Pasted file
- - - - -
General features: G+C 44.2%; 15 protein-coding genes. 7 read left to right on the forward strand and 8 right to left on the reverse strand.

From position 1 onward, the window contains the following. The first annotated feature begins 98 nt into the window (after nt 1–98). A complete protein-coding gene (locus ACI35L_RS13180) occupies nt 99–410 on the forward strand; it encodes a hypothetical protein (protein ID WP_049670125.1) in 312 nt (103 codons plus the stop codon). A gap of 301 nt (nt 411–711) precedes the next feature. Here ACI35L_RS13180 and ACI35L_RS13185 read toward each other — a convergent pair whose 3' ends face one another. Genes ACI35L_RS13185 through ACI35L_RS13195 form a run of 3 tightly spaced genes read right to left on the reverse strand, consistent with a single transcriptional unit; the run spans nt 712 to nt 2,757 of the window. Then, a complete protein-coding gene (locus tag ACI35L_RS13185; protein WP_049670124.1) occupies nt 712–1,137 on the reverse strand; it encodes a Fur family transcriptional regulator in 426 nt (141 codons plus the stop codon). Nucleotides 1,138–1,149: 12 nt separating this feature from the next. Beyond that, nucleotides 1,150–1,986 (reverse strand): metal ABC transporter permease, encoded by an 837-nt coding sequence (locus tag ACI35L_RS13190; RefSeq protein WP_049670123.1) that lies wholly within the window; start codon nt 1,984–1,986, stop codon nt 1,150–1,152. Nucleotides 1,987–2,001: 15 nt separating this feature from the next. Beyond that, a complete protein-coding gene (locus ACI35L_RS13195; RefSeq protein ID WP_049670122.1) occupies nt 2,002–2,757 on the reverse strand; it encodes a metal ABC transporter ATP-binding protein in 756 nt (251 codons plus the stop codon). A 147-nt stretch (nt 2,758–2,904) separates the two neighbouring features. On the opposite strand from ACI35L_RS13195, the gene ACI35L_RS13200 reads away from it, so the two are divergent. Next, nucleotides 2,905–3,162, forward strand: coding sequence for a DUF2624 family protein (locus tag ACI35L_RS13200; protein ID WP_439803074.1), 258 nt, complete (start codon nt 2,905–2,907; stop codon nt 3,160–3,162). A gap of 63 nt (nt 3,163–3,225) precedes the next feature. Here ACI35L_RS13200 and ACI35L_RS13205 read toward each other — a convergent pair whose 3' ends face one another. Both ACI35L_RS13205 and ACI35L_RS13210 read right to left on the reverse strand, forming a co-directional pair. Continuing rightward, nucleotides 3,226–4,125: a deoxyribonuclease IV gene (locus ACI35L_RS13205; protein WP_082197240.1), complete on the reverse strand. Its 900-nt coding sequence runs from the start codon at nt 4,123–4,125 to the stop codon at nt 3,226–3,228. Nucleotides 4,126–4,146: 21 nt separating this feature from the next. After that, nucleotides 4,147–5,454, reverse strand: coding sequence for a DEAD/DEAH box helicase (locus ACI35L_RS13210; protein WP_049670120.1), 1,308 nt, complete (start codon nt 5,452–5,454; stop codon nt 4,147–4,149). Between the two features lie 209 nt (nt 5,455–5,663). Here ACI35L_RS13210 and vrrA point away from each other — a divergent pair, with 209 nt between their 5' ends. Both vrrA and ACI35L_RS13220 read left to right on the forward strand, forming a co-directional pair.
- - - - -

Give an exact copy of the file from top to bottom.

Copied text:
General features: G+C 44.2%; 15 protein-coding genes. 7 read left to right on the forward strand and 8 right to left on the reverse strand.

From position 1 onward, the window contains the following. The first annotated feature begins 98 nt into the window (after nt 1–98). A complete protein-coding gene (locus ACI35L_RS13180) occupies nt 99–410 on the forward strand; it encodes a hypothetical protein (protein ID WP_049670125.1) in 312 nt (103 codons plus the stop codon). A gap of 301 nt (nt 411–711) precedes the next feature. Here ACI35L_RS13180 and ACI35L_RS13185 read toward each other — a convergent pair whose 3' ends face one another. Genes ACI35L_RS13185 through ACI35L_RS13195 form a run of 3 tightly spaced genes read right to left on the reverse strand, consistent with a single transcriptional unit; the run spans nt 712 to nt 2,757 of the window. Then, a complete protein-coding gene (locus tag ACI35L_RS13185; protein WP_049670124.1) occupies nt 712–1,137 on the reverse strand; it encodes a Fur family transcriptional regulator in 426 nt (141 codons plus the stop codon). Nucleotides 1,138–1,149: 12 nt separating this feature from the next. Beyond that, nucleotides 1,150–1,986 (reverse strand): metal ABC transporter permease, encoded by an 837-nt coding sequence (locus tag ACI35L_RS13190; RefSeq protein WP_049670123.1) that lies wholly within the window; start codon nt 1,984–1,986, stop codon nt 1,150–1,152. Nucleotides 1,987–2,001: 15 nt separating this feature from the next. Beyond that, a complete protein-coding gene (locus ACI35L_RS13195; RefSeq protein ID WP_049670122.1) occupies nt 2,002–2,757 on the reverse strand; it encodes a metal ABC transporter ATP-binding protein in 756 nt (251 codons plus the stop codon). A 147-nt stretch (nt 2,758–2,904) separates the two neighbouring features. On the opposite strand from ACI35L_RS13195, the gene ACI35L_RS13200 reads away from it, so the two are divergent. Next, nucleotides 2,905–3,162, forward strand: coding sequence for a DUF2624 family protein (locus tag ACI35L_RS13200; protein ID WP_439803074.1), 258 nt, complete (start codon nt 2,905–2,907; stop codon nt 3,160–3,162). A gap of 63 nt (nt 3,163–3,225) precedes the next feature. Here ACI35L_RS13200 and ACI35L_RS13205 read toward each other — a convergent pair whose 3' ends face one another. Both ACI35L_RS13205 and ACI35L_RS13210 read right to left on the reverse strand, forming a co-directional pair. Continuing rightward, nucleotides 3,226–4,125: a deoxyribonuclease IV gene (locus ACI35L_RS13205; protein WP_082197240.1), complete on the reverse strand. Its 900-nt coding sequence runs from the start codon at nt 4,123–4,125 to the stop codon at nt 3,226–3,228. Nucleotides 4,126–4,146: 21 nt separating this feature from the next. After that, nucleotides 4,147–5,454, reverse strand: coding sequence for a DEAD/DEAH box helicase (locus ACI35L_RS13210; protein WP_049670120.1), 1,308 nt, complete (start codon nt 5,452–5,454; stop codon nt 4,147–4,149). Between the two features lie 209 nt (nt 5,455–5,663). Here ACI35L_RS13210 and vrrA point away from each other — a divergent pair, with 209 nt between their 5' ends. Both vrrA and ACI35L_RS13220 read left to right on the forward strand, forming a co-directional pair.